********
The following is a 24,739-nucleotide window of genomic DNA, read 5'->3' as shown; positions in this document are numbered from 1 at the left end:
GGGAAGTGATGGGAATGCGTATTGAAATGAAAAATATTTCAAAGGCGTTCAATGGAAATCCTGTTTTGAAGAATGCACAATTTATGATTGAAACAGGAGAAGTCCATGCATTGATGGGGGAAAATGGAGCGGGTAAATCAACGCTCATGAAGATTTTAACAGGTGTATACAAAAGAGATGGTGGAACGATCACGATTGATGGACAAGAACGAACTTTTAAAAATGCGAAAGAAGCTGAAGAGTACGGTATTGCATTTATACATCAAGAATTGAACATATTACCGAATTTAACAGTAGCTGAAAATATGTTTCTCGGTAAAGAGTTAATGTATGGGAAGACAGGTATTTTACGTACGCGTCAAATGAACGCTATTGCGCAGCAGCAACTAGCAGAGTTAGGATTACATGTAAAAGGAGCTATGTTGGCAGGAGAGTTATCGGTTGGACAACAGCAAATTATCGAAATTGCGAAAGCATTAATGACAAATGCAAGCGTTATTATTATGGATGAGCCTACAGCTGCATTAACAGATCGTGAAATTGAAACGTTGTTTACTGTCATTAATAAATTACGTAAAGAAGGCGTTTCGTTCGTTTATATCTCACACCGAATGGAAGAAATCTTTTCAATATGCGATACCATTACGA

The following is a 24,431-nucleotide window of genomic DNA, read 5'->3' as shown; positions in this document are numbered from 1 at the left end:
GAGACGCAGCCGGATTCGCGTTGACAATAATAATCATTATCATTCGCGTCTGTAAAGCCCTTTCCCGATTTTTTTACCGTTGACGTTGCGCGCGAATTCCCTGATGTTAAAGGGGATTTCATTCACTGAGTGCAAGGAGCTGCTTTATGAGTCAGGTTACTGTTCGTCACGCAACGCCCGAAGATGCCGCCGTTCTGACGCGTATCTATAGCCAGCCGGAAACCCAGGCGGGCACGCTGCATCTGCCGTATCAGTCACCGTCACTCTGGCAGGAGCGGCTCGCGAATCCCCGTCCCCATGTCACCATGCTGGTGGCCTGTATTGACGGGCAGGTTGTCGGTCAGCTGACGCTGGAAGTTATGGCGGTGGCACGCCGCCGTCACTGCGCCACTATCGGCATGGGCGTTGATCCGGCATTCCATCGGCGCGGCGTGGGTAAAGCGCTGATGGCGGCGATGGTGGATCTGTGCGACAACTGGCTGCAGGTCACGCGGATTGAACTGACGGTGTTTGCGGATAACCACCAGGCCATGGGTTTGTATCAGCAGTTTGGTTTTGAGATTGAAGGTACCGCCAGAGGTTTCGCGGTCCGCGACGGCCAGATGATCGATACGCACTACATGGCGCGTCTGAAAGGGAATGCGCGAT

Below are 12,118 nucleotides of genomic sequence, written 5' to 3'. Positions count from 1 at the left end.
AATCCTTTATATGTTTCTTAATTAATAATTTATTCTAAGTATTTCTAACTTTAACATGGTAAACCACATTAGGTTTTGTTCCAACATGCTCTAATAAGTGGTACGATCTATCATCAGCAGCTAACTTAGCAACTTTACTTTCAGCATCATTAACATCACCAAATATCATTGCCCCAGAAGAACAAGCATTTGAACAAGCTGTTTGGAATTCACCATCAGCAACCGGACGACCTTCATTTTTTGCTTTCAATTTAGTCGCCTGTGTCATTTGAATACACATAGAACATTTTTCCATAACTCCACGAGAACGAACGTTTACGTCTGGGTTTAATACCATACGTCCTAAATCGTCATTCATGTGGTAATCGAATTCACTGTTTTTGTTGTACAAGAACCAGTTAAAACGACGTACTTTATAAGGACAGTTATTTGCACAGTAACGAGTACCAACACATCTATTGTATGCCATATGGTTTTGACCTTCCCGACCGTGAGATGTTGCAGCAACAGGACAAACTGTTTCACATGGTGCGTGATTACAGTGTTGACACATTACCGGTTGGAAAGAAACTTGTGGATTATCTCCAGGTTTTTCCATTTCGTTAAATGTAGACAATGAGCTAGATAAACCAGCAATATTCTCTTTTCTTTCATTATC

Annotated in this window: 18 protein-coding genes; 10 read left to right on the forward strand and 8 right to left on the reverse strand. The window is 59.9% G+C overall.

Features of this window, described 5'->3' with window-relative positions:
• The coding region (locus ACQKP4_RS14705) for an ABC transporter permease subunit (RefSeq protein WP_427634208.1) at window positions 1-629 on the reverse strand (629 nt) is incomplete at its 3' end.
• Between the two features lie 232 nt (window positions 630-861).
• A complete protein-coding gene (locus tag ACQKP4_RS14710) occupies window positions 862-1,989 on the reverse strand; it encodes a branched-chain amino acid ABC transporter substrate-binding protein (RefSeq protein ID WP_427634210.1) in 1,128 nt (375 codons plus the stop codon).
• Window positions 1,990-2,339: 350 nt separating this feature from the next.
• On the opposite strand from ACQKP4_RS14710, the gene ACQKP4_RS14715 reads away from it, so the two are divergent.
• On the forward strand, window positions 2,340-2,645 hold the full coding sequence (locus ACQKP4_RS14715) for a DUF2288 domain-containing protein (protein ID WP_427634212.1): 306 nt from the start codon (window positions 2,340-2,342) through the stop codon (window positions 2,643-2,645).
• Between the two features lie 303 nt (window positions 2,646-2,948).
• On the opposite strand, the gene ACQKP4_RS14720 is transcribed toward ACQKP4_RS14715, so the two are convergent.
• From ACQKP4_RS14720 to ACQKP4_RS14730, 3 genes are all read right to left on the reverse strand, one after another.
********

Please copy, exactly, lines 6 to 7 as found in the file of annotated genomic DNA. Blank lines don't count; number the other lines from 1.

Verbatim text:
AATCCTTTATATGTTTCTTAATTAATAATTTATTCTAAGTATTTCTAACTTTAACATGGTAAACCACATTAGGTTTTGTTCCAACATGCTCTAATAAGTGGTACGATCTATCATCAGCAGCTAACTTAGCAACTTTACTTTCAGCATCATTAACATCACCAAATATCATTGCCCCAGAAGAACAAGCATTTGAACAAGCTGTTTGGAATTCACCATCAGCAACCGGACGACCTTCATTTTTTGCTTTCAATTTAGTCGCCTGTGTCATTTGAATACACATAGAACATTTTTCCATAACTCCACGAGAACGAACGTTTACGTCTGGGTTTAATACCATACGTCCTAAATCGTCATTCATGTGGTAATCGAATTCACTGTTTTTGTTGTACAAGAACCAGTTAAAACGACGTACTTTATAAGGACAGTTATTTGCACAGTAACGAGTACCAACACATCTATTGTATGCCATATGGTTTTGACCTTCCCGACCGTGAGATGTTGCAGCAACAGGACAAACTGTTTCACATGGTGCGTGATTACAGTGTTGACACATTACCGGTTGGAAAGAAACTTGTGGATTATCTCCAGGTTTTTCCATTTCGTTAAATGTAGACAATGAGCTAGATAAACCAGCAATATTCTCTTTTCTTTCATTATC

Annotated in this window: 18 protein-coding genes; 10 read left to right on the forward strand and 8 right to left on the reverse strand. The window is 59.9% G+C overall.